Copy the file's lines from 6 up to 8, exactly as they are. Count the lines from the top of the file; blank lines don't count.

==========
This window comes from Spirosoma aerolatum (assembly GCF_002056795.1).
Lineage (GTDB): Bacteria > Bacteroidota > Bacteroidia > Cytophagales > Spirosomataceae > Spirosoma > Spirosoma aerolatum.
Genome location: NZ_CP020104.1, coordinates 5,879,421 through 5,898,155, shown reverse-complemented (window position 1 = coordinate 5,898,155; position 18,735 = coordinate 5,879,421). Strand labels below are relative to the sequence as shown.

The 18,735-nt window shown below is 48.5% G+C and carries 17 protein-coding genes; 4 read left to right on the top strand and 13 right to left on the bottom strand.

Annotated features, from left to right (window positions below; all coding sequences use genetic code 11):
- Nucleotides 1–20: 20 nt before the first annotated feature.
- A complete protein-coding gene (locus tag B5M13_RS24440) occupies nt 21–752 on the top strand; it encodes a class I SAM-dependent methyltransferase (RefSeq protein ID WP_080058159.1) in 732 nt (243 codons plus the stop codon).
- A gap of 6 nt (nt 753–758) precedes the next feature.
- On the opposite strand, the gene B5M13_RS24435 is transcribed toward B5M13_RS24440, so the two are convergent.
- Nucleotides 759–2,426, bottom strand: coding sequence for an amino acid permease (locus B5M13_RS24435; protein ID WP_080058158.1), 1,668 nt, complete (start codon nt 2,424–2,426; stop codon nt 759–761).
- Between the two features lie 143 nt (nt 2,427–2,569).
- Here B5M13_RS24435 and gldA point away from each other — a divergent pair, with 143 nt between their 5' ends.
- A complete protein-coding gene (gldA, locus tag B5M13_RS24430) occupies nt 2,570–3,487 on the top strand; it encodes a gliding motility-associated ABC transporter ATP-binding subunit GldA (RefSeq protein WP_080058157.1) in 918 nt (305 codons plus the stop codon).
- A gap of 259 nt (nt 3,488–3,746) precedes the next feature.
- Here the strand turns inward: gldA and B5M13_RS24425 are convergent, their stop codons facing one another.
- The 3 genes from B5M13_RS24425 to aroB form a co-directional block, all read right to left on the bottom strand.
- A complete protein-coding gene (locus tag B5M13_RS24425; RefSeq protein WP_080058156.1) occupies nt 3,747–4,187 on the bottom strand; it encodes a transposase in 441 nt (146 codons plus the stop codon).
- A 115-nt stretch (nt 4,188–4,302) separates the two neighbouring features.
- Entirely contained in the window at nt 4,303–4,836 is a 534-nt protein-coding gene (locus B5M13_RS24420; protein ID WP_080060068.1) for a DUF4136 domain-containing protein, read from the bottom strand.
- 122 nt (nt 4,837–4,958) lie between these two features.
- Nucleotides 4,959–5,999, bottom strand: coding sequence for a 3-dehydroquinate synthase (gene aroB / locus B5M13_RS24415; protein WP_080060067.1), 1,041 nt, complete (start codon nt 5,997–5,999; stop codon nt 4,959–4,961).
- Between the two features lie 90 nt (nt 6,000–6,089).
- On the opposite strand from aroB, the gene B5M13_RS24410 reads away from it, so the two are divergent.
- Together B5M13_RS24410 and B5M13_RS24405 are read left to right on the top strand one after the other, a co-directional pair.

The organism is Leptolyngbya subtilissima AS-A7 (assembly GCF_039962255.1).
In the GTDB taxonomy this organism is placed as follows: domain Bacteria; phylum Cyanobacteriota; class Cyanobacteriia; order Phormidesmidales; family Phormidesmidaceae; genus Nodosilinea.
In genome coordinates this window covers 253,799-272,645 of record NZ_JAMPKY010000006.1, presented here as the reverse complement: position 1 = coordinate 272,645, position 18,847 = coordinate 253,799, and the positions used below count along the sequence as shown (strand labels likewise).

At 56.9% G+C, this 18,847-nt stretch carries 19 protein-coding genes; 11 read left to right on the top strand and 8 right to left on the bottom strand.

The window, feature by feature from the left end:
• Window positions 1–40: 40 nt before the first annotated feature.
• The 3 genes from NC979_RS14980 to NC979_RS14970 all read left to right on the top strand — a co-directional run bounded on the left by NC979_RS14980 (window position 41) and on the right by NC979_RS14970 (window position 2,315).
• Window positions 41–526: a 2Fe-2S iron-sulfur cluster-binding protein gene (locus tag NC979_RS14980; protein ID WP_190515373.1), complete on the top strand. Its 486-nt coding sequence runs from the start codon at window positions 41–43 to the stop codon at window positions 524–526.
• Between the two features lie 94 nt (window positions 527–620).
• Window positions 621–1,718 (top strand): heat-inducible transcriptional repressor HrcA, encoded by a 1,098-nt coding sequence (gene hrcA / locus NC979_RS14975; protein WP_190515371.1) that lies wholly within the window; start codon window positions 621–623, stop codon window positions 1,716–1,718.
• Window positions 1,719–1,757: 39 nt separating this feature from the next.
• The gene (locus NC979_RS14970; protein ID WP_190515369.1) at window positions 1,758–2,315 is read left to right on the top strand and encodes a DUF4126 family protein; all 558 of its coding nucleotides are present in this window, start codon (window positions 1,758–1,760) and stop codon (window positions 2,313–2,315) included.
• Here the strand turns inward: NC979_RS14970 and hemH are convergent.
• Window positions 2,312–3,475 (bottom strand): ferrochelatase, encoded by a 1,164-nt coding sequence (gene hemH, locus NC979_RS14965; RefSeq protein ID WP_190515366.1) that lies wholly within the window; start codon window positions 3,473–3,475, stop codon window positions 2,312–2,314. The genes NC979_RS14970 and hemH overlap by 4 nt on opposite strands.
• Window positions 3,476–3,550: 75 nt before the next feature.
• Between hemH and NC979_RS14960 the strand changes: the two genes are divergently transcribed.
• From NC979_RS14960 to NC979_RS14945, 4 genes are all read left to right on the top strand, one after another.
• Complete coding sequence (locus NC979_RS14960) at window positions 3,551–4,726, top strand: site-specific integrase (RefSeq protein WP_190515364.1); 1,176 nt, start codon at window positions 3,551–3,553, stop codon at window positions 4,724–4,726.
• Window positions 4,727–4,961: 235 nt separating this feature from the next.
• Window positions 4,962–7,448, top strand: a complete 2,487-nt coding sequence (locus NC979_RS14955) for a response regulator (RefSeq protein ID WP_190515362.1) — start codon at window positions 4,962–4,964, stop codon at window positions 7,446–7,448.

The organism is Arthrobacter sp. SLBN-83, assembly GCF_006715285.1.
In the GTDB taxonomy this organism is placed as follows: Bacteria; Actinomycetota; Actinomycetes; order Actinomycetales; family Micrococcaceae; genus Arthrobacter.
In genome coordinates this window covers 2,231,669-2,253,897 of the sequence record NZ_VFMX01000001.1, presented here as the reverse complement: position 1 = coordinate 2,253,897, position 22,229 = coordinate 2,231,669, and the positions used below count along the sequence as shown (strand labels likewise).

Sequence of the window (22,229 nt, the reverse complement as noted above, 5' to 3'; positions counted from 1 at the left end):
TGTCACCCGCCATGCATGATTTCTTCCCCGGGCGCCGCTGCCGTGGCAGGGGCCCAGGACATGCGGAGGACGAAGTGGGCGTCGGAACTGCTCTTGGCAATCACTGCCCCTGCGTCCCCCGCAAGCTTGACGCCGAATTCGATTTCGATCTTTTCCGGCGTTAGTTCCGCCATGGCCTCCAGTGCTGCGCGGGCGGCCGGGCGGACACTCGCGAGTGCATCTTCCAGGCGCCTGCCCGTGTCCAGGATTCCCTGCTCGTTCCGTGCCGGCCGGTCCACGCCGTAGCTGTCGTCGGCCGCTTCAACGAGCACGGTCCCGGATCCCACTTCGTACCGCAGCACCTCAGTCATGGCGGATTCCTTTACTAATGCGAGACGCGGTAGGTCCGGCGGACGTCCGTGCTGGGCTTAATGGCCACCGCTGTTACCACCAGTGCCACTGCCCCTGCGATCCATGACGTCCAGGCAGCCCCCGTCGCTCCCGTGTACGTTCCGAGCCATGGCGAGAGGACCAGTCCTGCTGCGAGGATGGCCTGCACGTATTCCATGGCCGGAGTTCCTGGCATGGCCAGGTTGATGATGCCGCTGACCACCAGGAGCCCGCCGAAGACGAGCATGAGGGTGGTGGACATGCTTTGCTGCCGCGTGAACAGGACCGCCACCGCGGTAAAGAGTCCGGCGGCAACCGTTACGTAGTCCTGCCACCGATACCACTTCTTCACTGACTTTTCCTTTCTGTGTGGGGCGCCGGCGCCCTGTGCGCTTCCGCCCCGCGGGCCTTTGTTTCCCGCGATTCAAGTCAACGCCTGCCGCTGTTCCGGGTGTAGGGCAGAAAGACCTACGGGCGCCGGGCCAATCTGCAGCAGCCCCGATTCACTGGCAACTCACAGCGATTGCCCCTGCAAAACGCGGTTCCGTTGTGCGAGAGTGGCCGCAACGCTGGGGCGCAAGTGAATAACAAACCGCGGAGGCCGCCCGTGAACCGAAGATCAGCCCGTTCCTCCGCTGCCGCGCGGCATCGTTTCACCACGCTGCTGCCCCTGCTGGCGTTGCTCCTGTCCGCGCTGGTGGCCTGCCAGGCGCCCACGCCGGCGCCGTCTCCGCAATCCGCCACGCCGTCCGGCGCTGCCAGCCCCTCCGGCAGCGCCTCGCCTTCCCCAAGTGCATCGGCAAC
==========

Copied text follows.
- Nucleotides 1–20: 20 nt before the first annotated feature.
- A complete protein-coding gene (locus tag B5M13_RS24440) occupies nt 21–752 on the top strand; it encodes a class I SAM-dependent methyltransferase (RefSeq protein ID WP_080058159.1) in 732 nt (243 codons plus the stop codon).
- A gap of 6 nt (nt 753–758) precedes the next feature.